Still way dry and lately way too hot, but there’s always something out there to catch my eye pretty much anytime I get out to look around. It’s now gotten so dry they’ve closed down access to pretty much all the local mountains and remain on high fire alert, especially as those illegal fireworks will start appearing as we get close to Independence Day. We did get a quick shot of rain a couple of weeks ago, but are starting to get desperate for the arrival of our summer monsoon rains to lessen the threat and hopefully allow the woods to re-open.
Knowing the mountains would close by the end of the week, I made a point a couple of days earlier of checking out most of my favorite butterfly spots all the way to the Sandia Crest. With so little moisture about, it wasn’t too surprising not seeing many butterflies other than lots of swallowtails patrolling along the highway. However, it was cool to find right at the top that the wildflowers were blooming and being attended to by a number of butterflies new for the season, including a Western Tiger-Swallowtail (quite similar to the Two-tailed Swallowtails seen in the foothills earlier in the season),
my first Taxiles Skipper for the year,
and the gorgeous Milbert’s Tortoiseshell that I’ll maybe see once or twice a season, and for the first time get a good shot of the underside.
A few days later wandering around the bosque close to the Rio Grande, a Black-headed Grosbeak posed nicely for me in the shade.
Since early in April, I’ve been stopping to check in on the Osprey nest at Tramway Wetlands (aka North Diversion Channel Outfall). They’ve had a tough time this year. Nests they built at their first spot blew down a couple of times in our spring winds, and they’ve been trying again for some time now in a new spot on the other side of the bridge. I’ve noticed Mom pretty well hunkered down on my last few visits, but have yet to spot any little ones. Word is, however, they’ve now hatched and a couple of folks have seen them – if successful, this will be a first for the County. What I have seen there the last few visits are the Mississippi Kites, at least three of which seem to be sailing around.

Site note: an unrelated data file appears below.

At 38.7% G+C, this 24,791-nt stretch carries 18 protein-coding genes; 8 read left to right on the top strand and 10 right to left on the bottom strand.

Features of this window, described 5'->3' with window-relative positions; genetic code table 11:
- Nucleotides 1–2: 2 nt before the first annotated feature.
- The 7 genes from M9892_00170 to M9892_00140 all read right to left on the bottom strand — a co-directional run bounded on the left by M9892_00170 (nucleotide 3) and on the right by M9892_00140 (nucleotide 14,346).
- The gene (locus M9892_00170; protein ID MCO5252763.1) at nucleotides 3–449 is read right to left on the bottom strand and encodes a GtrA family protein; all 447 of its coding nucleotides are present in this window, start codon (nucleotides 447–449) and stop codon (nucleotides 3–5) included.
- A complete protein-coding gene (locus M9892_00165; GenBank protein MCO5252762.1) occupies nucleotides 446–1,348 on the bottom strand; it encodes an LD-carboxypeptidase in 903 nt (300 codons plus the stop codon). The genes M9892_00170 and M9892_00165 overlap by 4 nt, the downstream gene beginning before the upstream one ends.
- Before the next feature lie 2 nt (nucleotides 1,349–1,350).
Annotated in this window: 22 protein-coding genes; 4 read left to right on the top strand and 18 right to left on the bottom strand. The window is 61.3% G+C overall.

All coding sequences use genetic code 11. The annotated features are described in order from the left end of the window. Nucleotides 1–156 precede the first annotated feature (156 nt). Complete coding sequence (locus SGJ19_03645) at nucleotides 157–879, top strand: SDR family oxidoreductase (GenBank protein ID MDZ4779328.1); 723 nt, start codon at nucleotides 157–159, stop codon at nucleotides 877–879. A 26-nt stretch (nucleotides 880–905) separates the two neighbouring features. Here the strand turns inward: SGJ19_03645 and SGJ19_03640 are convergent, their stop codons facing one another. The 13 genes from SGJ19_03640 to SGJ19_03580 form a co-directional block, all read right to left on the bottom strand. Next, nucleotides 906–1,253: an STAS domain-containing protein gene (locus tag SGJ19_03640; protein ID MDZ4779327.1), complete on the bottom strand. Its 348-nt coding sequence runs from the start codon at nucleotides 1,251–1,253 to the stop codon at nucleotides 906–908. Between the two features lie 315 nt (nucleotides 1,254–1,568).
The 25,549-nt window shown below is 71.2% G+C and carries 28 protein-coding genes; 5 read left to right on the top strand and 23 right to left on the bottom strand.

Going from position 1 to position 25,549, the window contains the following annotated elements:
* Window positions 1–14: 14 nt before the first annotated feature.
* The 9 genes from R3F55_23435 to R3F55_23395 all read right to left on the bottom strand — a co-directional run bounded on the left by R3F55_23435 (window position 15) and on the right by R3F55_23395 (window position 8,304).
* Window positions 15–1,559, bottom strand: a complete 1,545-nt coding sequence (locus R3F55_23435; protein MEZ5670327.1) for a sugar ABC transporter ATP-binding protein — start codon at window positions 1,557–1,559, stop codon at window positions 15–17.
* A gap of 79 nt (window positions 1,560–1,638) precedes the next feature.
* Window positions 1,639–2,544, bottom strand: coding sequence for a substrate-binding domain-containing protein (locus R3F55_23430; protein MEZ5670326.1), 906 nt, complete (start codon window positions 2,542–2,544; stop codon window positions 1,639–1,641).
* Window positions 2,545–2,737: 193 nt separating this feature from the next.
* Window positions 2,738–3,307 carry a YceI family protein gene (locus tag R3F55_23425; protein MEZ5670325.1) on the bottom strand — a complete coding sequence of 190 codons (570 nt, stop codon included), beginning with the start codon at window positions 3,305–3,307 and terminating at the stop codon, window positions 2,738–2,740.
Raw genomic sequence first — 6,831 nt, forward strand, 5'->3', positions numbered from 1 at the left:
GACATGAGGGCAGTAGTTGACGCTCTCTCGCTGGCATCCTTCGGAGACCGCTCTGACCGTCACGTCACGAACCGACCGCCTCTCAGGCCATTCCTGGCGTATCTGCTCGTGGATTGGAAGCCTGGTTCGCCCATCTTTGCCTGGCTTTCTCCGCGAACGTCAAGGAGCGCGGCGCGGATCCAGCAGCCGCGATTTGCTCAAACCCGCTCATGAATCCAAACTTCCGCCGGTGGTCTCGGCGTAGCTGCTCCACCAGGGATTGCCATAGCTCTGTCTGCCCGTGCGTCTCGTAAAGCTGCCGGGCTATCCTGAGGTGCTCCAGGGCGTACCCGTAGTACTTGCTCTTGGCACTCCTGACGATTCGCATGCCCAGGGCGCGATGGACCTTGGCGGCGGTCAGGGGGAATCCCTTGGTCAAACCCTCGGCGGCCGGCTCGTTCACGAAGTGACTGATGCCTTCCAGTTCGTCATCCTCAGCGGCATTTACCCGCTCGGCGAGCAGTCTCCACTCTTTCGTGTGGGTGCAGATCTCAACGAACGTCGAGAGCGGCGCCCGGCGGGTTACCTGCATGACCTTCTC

Good thing, as the Rio Grande valley in New Mexico is almost the farthest west they are found and I’m on the hook for tracking down one of their nests for the Thursday Birders in about a month.
It has been pretty slow for birds and butterflies around town lately, but a nice variety of dragonflies have started to appear especially around the river, irrigation ditches, and ponds around town. Quite numerous lately at spots like Tingley Ponds has been the Widow Skimmer,
a location I also had fun watching a young Cooper’s Hawk hiding in the trees close to where we’d spotted an active nest earlier this year.
Excellent day trip to Villanueva State Park with the Audubon Thursday Birder bunch last week. Fortunately, it was still open despite the drought conditions and the group got a good bird tally and had some rather unusual sightings, including a Common Black Hawk, Indigo Bunting, nesting Cassin’s Kingbird, and a few Western Wood-Pewee.
On that trip, a friend told me about a nesting Summer Tanager at the Rio Grande Nature Center that I went to find a few days later. Not spotting it right off, surprisingly my friend showed up right then to point it out to me. Always fun to get to watch the little ones getting fed.
Elena Gallegos Open Space is still open and one of the few foothill spots one can still visit while the fire restrictions are in effect. It, too, was pretty quiet in the dry heat and it was a bit of a surprise that about the only bird I’d see was a Scott’s Oriole that popped in about as close as I’ve ever been able to get to them.
Hoping those summer afternoon rains show up soon.
Reblogged this on Wolf's Birding and Bonsai Blog.